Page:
September 1, 2017
In Theaters

Watch: ‘Close Encounters of the Third Kind’ Gets the Trailer it Deserves for 2017

Close Encounters of the Third Kind
40 years later, we make contact again.

Steven Spielberg's 1977 sci-fi classic Close Encounters of the Third Kind has been revisited and re-released multiple times. Columbia Pictures pushed back the film's original release from summer 1977 to November 1977 because of production issues, but Spielberg reportedly wanted more time and a summer 1978 release date. Columbia needed a hit in 1977, so November it was. In 1980, Spielberg convinced Columbia to give him more financing to tweak the film, and the Special Edition was released theatrically with additional scenes (including the inside of the mothership, per Columbia Pictures' re-release marketing request against Spielberg's wishes) and some cuts to the original.

Sony has released a new 4K digital remastered version of Spielberg's preferred cut into theatres across the U.S.

In 1998, Spielberg returned to the film once again to create the Collector's Edition, a third version of the film that re-edits the original with elements of the 1980 Special Edition minus the mothership interiors. Thanks to all of this tinkering, a plethora of VHS, LaserDisc, DVD and Blu-ray packages have been released over the years to cater to the most ardent fans of the film.

Today, Sony (née Columbia Pictures) has released a new 4K digital remastered version of Spielberg's preferred cut into theatres across the U.S. With the major studios essentially giving up the Labor Day weekend with no new major wide release, this is the perfect time to revisit this sci-fi gem on the big screen.

With the 40th anniversary re-release of Close Encounters, we thought it would be interesting to compare and contrast the styles of the original 1977 trailer for the film and the trailer for the 2017 theatrical re-release. First, here's the original 1977 trailer, clocking in at over four-and-a-half minutes:

Watching this trailer now makes us believe this may not have been the theatrical trailer, but rather a promo reel to show theatre owners at a convention like ShoWest (now CinemaCon) to convince them to book the film.

Then again, the studio also realized that audiences had never seen anything like Spielberg's film, and the title Close Encounters of the Third Kind would mean nothing to anyone who wasn't already a UFO aficionado and an avid reader of J. Allen Hynek's book, The UFO Experience: A Scientific Inquiry, which introduced the three kinds of alien encounters. With all of this in mind, this very well may have been the trailer Columbia rolled out into theatres to educate the public ahead of the film's release. And after Jaws literally defined the term "blockbuster" two years earlier, we could imagine Columbia and theatre owners indulging the overly long marketing piece for Spielberg's next film.

Now, in true 2017 marketing fashion, the studio couldn't just release a trailer for the 40th anniversary of the film. The campaign needed to start with a teaser:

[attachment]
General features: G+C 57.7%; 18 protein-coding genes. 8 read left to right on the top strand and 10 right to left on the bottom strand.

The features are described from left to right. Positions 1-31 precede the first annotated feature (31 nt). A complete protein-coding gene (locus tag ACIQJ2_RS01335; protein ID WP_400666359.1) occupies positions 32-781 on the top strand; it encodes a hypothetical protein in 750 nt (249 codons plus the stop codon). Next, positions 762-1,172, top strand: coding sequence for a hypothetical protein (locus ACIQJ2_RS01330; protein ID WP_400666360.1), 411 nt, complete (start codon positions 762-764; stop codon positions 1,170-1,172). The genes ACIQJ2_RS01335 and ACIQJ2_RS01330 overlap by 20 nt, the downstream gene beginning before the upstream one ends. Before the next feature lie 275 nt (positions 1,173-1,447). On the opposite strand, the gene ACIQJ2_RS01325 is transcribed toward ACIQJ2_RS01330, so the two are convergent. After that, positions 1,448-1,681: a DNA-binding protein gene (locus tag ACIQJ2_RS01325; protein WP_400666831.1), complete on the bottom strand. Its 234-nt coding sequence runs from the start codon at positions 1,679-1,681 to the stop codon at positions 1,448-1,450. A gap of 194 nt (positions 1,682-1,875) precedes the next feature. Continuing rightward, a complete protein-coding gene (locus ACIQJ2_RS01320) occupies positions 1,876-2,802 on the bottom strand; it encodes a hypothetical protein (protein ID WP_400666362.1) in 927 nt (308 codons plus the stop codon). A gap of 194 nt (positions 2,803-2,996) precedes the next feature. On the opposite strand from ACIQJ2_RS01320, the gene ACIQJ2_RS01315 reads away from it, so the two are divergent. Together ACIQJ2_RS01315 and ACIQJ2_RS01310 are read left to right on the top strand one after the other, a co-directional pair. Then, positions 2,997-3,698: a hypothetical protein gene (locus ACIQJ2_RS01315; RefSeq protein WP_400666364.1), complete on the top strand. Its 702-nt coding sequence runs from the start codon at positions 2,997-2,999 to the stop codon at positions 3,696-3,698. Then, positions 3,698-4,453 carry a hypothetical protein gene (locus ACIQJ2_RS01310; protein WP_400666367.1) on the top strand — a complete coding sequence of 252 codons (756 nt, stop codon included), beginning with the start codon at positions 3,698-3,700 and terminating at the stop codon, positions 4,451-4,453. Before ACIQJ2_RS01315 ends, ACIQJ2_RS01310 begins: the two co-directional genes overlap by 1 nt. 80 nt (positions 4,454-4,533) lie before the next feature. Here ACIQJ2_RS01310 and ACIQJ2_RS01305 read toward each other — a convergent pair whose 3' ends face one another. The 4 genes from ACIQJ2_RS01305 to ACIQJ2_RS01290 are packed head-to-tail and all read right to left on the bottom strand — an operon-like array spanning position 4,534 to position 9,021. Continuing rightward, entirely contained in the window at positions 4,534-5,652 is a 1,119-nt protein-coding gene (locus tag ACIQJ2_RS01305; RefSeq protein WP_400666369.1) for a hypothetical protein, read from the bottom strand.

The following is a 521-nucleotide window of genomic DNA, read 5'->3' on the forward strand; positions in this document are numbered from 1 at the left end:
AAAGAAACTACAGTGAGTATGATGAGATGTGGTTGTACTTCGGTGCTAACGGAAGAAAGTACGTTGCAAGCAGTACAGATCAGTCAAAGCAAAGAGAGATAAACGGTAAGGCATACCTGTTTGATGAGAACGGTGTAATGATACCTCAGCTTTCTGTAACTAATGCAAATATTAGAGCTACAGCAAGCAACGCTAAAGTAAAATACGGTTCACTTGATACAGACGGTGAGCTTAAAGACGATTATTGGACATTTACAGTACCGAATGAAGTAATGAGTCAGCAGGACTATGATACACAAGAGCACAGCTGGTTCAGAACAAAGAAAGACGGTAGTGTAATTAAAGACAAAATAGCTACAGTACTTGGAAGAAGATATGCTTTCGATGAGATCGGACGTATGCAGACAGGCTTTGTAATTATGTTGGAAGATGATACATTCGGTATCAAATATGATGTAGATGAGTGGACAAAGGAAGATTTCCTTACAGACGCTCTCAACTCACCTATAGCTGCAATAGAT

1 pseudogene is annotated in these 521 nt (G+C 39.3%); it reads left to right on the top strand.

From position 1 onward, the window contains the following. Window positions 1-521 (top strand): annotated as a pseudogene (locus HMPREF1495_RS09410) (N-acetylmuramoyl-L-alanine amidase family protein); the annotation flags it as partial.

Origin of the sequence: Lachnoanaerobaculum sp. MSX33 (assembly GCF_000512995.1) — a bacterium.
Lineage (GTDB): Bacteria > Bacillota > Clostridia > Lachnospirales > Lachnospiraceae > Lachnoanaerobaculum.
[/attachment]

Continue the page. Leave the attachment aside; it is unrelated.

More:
We get audio from the original film, scrambled iconic images, and those tones known across the universe. No title necessary. We don't even need to go to the promotional website. We know we are about to experience yet another close encounter of the third kind.

And yet, a full trailer is in order for this re-re-re-release:

This trailer has all of the elements we have come to expect from a major sci-fi blockbuster release: deep, ominous bass tones; single piano notes on successive cuts; airy crescendos over a series of ominous images; the hard percussive impacts as we cut to black; then more hard percussive impacts as we cut to the major images of the film. No voiceover necessary, no narrator telling us, "In a world..." because our world has never seen anything like this (except 40 years ago, and 37 years ago, and 19 years ago).

Our world has never seen anything like this (except 40 years ago, and 37 years ago, and 19 years ago).

This trailer uses key title cards, succinctly reminding us of the three kinds of encounters, employing that oh-so-recognizable Handel Gothic font forever melded with this film, with those tones and color schemes subtlely accenting the titles.

Audiences don't want a John Williams score for their trailers. They want that same ol' "hold on to your butts because this movie has some major sci-fi action sequences that are gonna blow you away" score.

And I have to say, I wasn't sure I could convince my 14-year-old daughter to join me to see Close Encounters of the Third Kind on the big screen. But after watching that new trailer, there's no way my daughter will be able to resist.

Close Encounters of the Third Kind is in theatres now in the U.S. for a one-week engagement, so don't miss your chance to see this classic on the big screen. And make contact again.      

Your Comment

2 Comments

I understand the need to market to a modern audience, but it's a disappointing trailer for me. Super excited for the re(rere)release, but did they have to spoil the ending?! Those booming notes from the ship shattering the glass gave me hair-standing goosebumps when I first saw it - not sure it would do the same if I'd already seen the imagery.

September 5, 2017 at 11:06AM, Edited September 5, 11:06AM

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This release is marred by the asinine inclusion of a documentary BEFORE the movie; it largely ruins it for those who've never seen the movie.

Unbelievably dumb move. But hey, what do you expect from studios today?

September 11, 2017 at 10:51PM, Edited September 11, 10:51PM

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David Gurney
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